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Plato's Allegory of the Cave
The Allegory of the Cave, is an allegory used by the Greek philosopher Plato in his work The Republic to illustrate “our nature in its education and want of education”. (514a) The allegory of the cave is written as a fictional dialogue between Plato’s teacher Socrates and Plato’s brother Glaucon, at the beginning of Book VII (514a–520a).  Plato imagines a group of people who have lived chained in a cave all of their lives, facing a blank wall. The people watch shadows projected on the wall by things passing in front of a fire behind them, and begin to ascribe forms to these shadows. According to Plato, the shadows are as close as the prisoners get to seeing reality. He then explains how the philosopher is like a prisoner who is freed from the cave and comes to understand that the shadows on the wall are not constitutive of reality at all, as he can perceive the true form of reality rather than the mere shadows seen by the prisoners.
More: Lectures on Modern European Intellectual History



An excerpt from Plato’s Republic, the ‘Allegory of the Cave’ is a classic commentary on the human condition. It is a story of open-mindedness and the power of possibility.Bullhead Entertainment has adapted and brought it to life by shooting thousands of high-resolution photographs of John Grigsby’s stop motion animation. For more information, visit Allegory Of The Cave - Home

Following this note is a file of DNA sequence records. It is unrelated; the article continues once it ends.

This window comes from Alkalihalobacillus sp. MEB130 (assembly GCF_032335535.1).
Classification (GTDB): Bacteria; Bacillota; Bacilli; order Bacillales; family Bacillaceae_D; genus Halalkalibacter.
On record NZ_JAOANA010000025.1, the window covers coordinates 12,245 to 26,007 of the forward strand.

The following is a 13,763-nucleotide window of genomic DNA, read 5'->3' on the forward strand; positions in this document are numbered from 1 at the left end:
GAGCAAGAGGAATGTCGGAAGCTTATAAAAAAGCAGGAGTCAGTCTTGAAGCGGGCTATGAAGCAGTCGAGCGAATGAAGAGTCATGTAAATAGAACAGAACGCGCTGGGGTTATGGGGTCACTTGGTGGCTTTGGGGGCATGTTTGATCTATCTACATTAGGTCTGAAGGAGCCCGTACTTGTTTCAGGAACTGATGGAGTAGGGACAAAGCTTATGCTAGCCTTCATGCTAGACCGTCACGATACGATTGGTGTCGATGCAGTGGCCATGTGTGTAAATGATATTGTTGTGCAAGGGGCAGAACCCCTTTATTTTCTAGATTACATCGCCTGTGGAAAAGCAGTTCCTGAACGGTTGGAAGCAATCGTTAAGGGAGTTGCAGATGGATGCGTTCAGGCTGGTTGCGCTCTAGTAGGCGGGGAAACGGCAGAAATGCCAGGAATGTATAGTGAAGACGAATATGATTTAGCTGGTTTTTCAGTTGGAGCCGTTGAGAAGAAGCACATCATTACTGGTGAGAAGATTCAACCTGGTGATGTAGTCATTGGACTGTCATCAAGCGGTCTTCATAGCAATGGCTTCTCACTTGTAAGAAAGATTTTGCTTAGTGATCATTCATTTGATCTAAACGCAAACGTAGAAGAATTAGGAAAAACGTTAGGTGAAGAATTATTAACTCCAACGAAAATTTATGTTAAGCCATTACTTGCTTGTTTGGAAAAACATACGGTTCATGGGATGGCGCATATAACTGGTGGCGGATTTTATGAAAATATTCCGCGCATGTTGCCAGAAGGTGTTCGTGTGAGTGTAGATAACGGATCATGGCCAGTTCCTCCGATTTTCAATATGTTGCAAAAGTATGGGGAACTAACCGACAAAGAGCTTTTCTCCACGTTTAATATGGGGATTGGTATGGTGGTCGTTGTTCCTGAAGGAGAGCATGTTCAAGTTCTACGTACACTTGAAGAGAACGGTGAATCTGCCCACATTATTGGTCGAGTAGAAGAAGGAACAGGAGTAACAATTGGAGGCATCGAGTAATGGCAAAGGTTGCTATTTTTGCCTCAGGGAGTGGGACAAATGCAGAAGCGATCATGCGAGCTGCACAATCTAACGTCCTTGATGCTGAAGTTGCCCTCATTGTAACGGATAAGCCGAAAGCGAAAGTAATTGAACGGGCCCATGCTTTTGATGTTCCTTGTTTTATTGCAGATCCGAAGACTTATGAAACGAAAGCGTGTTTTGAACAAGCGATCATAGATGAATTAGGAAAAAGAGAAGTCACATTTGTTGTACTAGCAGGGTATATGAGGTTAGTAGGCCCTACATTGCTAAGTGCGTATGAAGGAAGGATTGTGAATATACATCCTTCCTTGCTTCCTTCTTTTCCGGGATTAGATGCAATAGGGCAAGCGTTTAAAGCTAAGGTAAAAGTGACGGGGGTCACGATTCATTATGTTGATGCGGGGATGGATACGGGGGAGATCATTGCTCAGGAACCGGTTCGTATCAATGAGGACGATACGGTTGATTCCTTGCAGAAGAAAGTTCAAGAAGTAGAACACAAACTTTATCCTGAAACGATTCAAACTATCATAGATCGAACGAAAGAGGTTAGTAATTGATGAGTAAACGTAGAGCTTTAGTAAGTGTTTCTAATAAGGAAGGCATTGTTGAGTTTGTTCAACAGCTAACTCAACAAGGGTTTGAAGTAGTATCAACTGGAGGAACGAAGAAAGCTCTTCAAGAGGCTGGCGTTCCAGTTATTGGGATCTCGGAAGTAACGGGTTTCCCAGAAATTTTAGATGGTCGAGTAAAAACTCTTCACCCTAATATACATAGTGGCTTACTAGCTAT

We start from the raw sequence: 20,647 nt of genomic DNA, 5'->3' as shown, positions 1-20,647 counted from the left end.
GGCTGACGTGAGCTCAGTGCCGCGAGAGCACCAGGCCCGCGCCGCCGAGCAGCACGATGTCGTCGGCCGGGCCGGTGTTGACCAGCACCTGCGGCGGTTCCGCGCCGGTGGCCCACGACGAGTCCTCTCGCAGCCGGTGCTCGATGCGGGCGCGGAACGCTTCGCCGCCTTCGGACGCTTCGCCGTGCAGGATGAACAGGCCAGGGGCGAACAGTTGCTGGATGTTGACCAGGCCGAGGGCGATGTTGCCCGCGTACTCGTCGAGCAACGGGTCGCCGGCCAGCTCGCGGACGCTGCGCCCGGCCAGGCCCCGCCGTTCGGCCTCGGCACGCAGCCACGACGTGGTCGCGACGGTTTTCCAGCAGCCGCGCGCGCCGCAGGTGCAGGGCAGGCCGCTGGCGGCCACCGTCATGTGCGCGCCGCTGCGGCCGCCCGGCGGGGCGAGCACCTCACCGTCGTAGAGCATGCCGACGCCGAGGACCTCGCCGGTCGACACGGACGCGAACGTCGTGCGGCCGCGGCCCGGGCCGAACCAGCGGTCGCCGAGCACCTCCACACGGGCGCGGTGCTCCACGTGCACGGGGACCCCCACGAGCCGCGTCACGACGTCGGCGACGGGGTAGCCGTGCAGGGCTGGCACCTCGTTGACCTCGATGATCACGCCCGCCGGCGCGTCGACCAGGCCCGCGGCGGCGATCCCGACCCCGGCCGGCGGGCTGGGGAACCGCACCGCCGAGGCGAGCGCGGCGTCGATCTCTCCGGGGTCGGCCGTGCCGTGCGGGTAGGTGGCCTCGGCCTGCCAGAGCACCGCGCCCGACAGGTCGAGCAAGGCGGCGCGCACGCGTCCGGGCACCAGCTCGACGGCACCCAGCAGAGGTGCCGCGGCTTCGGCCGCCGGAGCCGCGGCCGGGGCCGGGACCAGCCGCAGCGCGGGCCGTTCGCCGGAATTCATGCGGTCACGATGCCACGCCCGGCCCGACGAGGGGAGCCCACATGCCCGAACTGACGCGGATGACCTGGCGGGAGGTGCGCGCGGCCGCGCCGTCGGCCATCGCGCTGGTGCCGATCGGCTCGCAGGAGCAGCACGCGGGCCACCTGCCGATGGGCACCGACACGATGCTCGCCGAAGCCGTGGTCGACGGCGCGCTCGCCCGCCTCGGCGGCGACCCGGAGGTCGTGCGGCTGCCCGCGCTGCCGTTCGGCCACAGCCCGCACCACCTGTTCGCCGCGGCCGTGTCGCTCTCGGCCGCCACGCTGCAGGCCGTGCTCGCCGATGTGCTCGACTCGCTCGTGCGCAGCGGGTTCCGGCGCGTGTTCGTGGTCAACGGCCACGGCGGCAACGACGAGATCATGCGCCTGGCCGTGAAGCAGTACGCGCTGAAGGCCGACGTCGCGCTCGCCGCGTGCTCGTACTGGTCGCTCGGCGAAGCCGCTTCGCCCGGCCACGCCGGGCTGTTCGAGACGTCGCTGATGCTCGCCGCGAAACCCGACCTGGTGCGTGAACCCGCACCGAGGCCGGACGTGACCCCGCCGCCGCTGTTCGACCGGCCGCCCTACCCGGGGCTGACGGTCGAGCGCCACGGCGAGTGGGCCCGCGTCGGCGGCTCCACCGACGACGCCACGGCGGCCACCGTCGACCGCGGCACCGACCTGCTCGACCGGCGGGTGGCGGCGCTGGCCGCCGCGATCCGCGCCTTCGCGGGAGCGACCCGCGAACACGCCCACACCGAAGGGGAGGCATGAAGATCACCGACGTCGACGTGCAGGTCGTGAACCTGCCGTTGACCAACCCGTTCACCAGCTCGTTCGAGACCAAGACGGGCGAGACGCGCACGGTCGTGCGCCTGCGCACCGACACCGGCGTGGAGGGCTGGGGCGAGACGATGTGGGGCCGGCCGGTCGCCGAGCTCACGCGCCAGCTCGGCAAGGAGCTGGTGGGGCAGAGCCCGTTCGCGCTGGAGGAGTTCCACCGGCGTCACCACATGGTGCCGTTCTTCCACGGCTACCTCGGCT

See also: Simon Blackburn (Cambridge University) talks with Nigel Warburton and  David Edmonds about  what Plato really wants to say here (audio)

Plato's Allegory of the Cave

The Allegory of the Cave, is an allegory used by the Greek philosopher Plato in his work The Republic to illustrate “our nature in its education and want of education”. (514a) The allegory of the cave is written as a fictional dialogue between Plato’s teacher Socrates and Plato’s brother Glaucon, at the beginning of Book VII (514a–520a). Plato imagines a group of people who have lived chained in a cave all of their lives, facing a blank wall. The people watch shadows projected on the wall by things passing in front of a fire behind them, and begin to ascribe forms to these shadows. According to Plato, the shadows are as close as the prisoners get to seeing reality. He then explains how the philosopher is like a prisoner who is freed from the cave and comes to understand that the shadows on the wall are not constitutive of reality at all, as he can perceive the true form of reality rather than the mere shadows seen by the prisoners.

More: Lectures on Modern European Intellectual History


An excerpt from Plato’s Republic, the ‘Allegory of the Cave’ is a classic commentary on the human condition. It is a story of open-mindedness and the power of possibility.

Bullhead Entertainment has adapted and brought it to life by shooting thousands of high-resolution photographs of John Grigsby’s stop motion animation. For more information, visit Allegory Of The Cave - Home

See also: Simon Blackburn (Cambridge University) talks with Nigel Warburton and David Edmonds about what Plato really wants to say here (audio)